December 14, 2010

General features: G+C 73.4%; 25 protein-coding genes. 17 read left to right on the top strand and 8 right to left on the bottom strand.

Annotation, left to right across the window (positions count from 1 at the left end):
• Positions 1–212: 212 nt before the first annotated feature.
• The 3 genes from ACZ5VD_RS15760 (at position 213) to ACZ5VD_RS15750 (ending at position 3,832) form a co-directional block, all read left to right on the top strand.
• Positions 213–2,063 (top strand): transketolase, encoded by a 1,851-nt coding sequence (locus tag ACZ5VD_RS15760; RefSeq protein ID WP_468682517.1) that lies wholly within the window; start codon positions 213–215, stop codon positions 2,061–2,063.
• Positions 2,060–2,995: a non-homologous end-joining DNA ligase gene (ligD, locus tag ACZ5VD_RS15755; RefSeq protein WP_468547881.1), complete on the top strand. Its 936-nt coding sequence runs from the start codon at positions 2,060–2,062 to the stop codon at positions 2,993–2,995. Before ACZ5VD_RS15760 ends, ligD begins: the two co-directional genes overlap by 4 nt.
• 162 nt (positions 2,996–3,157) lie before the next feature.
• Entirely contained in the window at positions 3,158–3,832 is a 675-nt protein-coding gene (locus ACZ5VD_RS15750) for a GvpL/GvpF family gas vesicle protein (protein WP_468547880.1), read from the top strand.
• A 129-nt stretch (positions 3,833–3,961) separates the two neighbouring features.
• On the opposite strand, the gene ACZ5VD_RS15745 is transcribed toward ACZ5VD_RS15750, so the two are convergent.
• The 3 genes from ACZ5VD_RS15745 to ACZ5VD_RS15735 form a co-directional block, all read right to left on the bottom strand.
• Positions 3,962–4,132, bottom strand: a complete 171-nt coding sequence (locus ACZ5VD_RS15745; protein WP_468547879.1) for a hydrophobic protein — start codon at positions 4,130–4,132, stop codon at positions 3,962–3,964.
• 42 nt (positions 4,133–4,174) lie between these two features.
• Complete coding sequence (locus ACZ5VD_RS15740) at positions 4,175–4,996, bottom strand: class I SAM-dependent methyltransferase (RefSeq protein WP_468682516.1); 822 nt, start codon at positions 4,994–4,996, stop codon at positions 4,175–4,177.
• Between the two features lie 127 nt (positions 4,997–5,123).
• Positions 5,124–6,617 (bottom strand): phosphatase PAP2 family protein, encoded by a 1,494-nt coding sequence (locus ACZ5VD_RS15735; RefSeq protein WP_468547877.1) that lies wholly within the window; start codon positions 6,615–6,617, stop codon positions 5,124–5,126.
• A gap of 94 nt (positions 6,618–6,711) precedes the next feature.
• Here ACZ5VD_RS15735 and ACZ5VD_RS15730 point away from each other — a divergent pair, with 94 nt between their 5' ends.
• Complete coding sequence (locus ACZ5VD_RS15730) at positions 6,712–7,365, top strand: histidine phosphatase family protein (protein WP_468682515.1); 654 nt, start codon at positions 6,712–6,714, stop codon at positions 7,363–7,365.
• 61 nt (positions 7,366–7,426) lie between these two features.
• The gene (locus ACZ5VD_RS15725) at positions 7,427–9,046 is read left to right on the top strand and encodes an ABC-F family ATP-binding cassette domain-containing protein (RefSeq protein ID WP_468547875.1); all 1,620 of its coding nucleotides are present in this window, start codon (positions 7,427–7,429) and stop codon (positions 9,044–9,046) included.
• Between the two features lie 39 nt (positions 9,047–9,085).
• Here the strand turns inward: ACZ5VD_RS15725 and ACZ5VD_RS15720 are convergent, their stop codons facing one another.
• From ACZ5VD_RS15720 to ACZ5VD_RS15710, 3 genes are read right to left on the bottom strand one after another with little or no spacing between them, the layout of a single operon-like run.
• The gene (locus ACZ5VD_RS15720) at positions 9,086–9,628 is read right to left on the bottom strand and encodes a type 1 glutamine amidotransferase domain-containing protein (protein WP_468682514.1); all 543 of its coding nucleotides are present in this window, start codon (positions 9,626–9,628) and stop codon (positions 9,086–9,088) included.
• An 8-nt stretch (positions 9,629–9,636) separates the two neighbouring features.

Energy and Intent copyright (c) Robin Brueckmann 2010 At the barn where I board my horses, there is a new boarder. I mean new in every sense of the word. She is a beginning rider, and has not been around horses very much. Her reactions are colored by her dogs rather than any experience with horses. She is leasing a ten-year-old quarter horse gelding named Sandman, who is a pleasant fellow, generally ridden western-style. Margaret rides him in a western saddle. But all is not well in Sandman-land. Margaret is timid and unsure of herself. She does not know what to expect from this easy-going horse, and consequently he is unsure of her. He won't stand still when she grooms him. Margaret ties him to a post with a long lead line, and she ties him low on the post. Sandman is a cribber, and he cribs while she chases him around the post. Generally, the people I deal with as clients have much more experience with horses, but there are a lot of Margarets out there, too. I step in and help Margaret learn about horses, even though she is not my client. She needs help, and is grateful. Horses are not dogs. They don't think like dogs, and they don't react like dogs. Horses are prey animals, and their first instinct, when in doubt, is to run away. If Margaret acts like a predator, moving quickly or unpredictably, Sandman is unsure if she is a predator, and he startles. This startles Margaret, and sets a chain in motion of the two of them scaring each other. It takes time for Margaret to learn how to move more slowly and predictably around her horse. Margaret generally arrives at the barn around 9:30, when I have already worked with two horses. Yesterday, she came a little earlier, when I was playing with my two-year-old, Whoopee, in the round pen. I suggested that she watch what I was doing. She was interested, and watched carefully. I narrated what I was doing. I have been working Whoopee in the round pen for about three months. I have taught him to turn towards me when he changes direction, rather than turning to the outside as any sensible prey animal would turn. I had Margaret watch my body language and energy intent as I had Whoopee trot (clucking to him) and canter (kissing for canter). I reinforced each directive with a longe whip. Whoopee is a pinto, and he has the fortunate markings of a clear line between white and black spots right at the girth line on both sides. When I keep my body behind this line, I send Whoopee forward. If I step in front of this line, he stops or turns toward me, rolling back over his hocks. After a number of changes of direction and transitions between trot and canter, I call him toward me by backing and beckoning with my hand. He walks in toward me. Our next exercise is for him to do a turn on the forehand around me. I call his head and neck toward me while pushing his quarters away with the whip. Margaret watches, fascinated. She is amazed at how responsive he is, for a two-year-old. Actually, he is responsive for a horse of any age. I suggest to her that she come into the round pen, and send him out with her body language. It's a chance for her to practice clear intent on a horse who is demonstrably responsive to it. Margaret comes in and takes the whip, and I step outside the round pen. Margaret is tentative with both her body language and with the whip, and Whoopee stands and stares at her, unresponsive. I coach Margaret into more effective body language, and eventually she gets him to trot around. Margaret has a hard time keeping him going. She uses different vocal signals than Whoopee understands, and he does not understand her when she says, Go out, Giddyap. She keeps getting in front of the girth line, so clearly demarcated by his spots. Her movements are tentative, unclear, confusing. Her energy is passive. She shifts the whip to the front hand unconsciously, and Whoopee stops and just looks at her. Gradually, she becomes more confident and has better success. When she loses clarity in her body language, Whoopee tells her he's confused, and he thinks she wants the second activity, so he just circles her in a turn on the forehand. I go back into the round pen, to get Whoopee forward again. He believes me when I indicate something. My energy and intent are much stronger than Margaret's, and I point this out to her. She sees the difference, but she needs practice. Her confidence will improve with experience and practice. She has been playing with Sandman in the round pen, and she is more confident with him since she knows him better. I hope that she is able to apply what she has learned with Whoopee to her interactions with Sandman, to keep her safe and give her positive experiences. Her learning curve is still very steep, and every day is better for her. Watching Margaret interacting with Sandman reinforces to me the importance of using personal energy for positive results. Cesar Milan, the Dog Whisperer from National Geographic Channel, talks about using your energy to affect dog behavior, and it's just as imperative for working with horses. Cesar talks about using calm, assertive energy to help dogs behave in a predictable, civilized way Horses, as prey animals, are incredibly sensitive to their surroundings for survival's sake. Using active body language, and calm, assertive energy tells the horse that he should take some action. Passive body language indicates to the horse that everything's fine, don't change what your're doing, ignore potentially scary objects or movements. The work I am doing in the round pen with Whoopee has nothing to do with traditional longeing, although I will do that with him, too. This work is about teaching this young horse to look to his rider, or handler in this case, for instruction and verification. I want Whoopee to learn at this tender age that I am a good leader, that I will watch out for wolves and keep him safe from becoming lunch for some predator. This learning will serve us both well in years to come. Any time we are interacting with our horses, we are either leading or being led, in the sense of looking-out-for-wolves. If I prove to be a good wolf-looker-outer, the horse will trust me no matter what happens around him, or what scary objects come into his life. I can't desensitize my horses from every possibility that may occur in his life, but I can teach him where to turn for guidance. That's my most important role in my horse's life, to be a good leader for him. That does not mean domination but just clear leadership. When we observe horses interacting with each other, it's easy to see how they communicate. Most of the communication is visual, with body language. That's built into the horse's survival instinct, to watch fellow herd members for information that leads to continued survival. The lead mare uses her head and neck to direct her mates, pinning her ears or biting if that is ignored. Horses demonstrate affection toward each other by mutual grooming. We don't want to be the recipients of such mutual grooming because it feels to us like biting. Instead, we teach our horses that our version of this is grooming with brushes, or patting or rubbing. That is a secondary reinforcer; patting or rubbing is not a primary, or instinctive, source of affection from horse to horse. Margaret is slowly learning how to present herself as a good leader. She still tries to use her dog-skills rather than her new-found horse-skills, and it will take her time and diligent practice before she reacts and interacts with her horse in horse-friendly body language. She is smart about it, and is seeking information and training from professionals as she follows this new path. All of us can continue to learn more about communicating more clearly with our horses, and it's a rewarding project to pursue for a lifetime. Horse communication was not invented by the Natural Horsemanship practitioners, but their popularity and success has brought it to much greater awareness. These practitioners have helped clarify and codify these techniques, and have made it much easier for newcomers like Margaret to understand and apply useful communication skills in a way that horses already understand, because they are based on information that horses use to communicate with each other. It's useful to utilize natural horsemanship techniques to supplement classical training. Once you become familiar with using your body language in a horse-friendly way, classical training makes even more sense, and you will be able to clarify your communication skills and use of your body language for ever-lighter aids. Be open to new ideas, and pay attention to what your horse is telling you!